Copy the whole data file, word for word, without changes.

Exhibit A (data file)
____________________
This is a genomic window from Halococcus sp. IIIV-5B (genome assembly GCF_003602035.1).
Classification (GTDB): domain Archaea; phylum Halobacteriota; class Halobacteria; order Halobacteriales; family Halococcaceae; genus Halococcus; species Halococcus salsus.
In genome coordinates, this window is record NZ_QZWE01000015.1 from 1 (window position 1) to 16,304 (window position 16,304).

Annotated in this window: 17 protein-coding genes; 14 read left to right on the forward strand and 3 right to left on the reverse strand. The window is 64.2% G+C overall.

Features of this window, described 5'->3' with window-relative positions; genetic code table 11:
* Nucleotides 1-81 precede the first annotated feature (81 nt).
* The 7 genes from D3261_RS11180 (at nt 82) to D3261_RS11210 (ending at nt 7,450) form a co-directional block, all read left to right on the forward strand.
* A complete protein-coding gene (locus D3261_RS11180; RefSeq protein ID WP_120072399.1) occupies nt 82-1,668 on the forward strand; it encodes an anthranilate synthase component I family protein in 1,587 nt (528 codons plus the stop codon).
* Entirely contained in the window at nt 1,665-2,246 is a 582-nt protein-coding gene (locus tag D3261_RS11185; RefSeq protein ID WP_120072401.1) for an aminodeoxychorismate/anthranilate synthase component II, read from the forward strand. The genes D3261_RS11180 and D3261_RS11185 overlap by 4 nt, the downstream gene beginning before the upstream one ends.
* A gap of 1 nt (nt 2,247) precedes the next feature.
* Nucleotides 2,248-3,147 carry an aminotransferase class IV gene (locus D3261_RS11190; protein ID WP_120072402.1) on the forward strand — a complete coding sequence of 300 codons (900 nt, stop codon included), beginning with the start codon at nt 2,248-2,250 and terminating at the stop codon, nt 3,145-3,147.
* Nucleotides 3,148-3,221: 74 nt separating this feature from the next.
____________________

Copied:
This is a genomic window from Halococcus sp. IIIV-5B (genome assembly GCF_003602035.1).
Classification (GTDB): domain Archaea; phylum Halobacteriota; class Halobacteria; order Halobacteriales; family Halococcaceae; genus Halococcus; species Halococcus salsus.
In genome coordinates, this window is record NZ_QZWE01000015.1 from 1 (window position 1) to 16,304 (window position 16,304).

Annotated in this window: 17 protein-coding genes; 14 read left to right on the forward strand and 3 right to left on the reverse strand. The window is 64.2% G+C overall.

Features of this window, described 5'->3' with window-relative positions; genetic code table 11:
* Nucleotides 1-81 precede the first annotated feature (81 nt).
* The 7 genes from D3261_RS11180 (at nt 82) to D3261_RS11210 (ending at nt 7,450) form a co-directional block, all read left to right on the forward strand.
* A complete protein-coding gene (locus D3261_RS11180; RefSeq protein ID WP_120072399.1) occupies nt 82-1,668 on the forward strand; it encodes an anthranilate synthase component I family protein in 1,587 nt (528 codons plus the stop codon).
* Entirely contained in the window at nt 1,665-2,246 is a 582-nt protein-coding gene (locus tag D3261_RS11185; RefSeq protein ID WP_120072401.1) for an aminodeoxychorismate/anthranilate synthase component II, read from the forward strand. The genes D3261_RS11180 and D3261_RS11185 overlap by 4 nt, the downstream gene beginning before the upstream one ends.
* A gap of 1 nt (nt 2,247) precedes the next feature.
* Nucleotides 2,248-3,147 carry an aminotransferase class IV gene (locus D3261_RS11190; protein ID WP_120072402.1) on the forward strand — a complete coding sequence of 300 codons (900 nt, stop codon included), beginning with the start codon at nt 2,248-2,250 and terminating at the stop codon, nt 3,145-3,147.
* Nucleotides 3,148-3,221: 74 nt separating this feature from the next.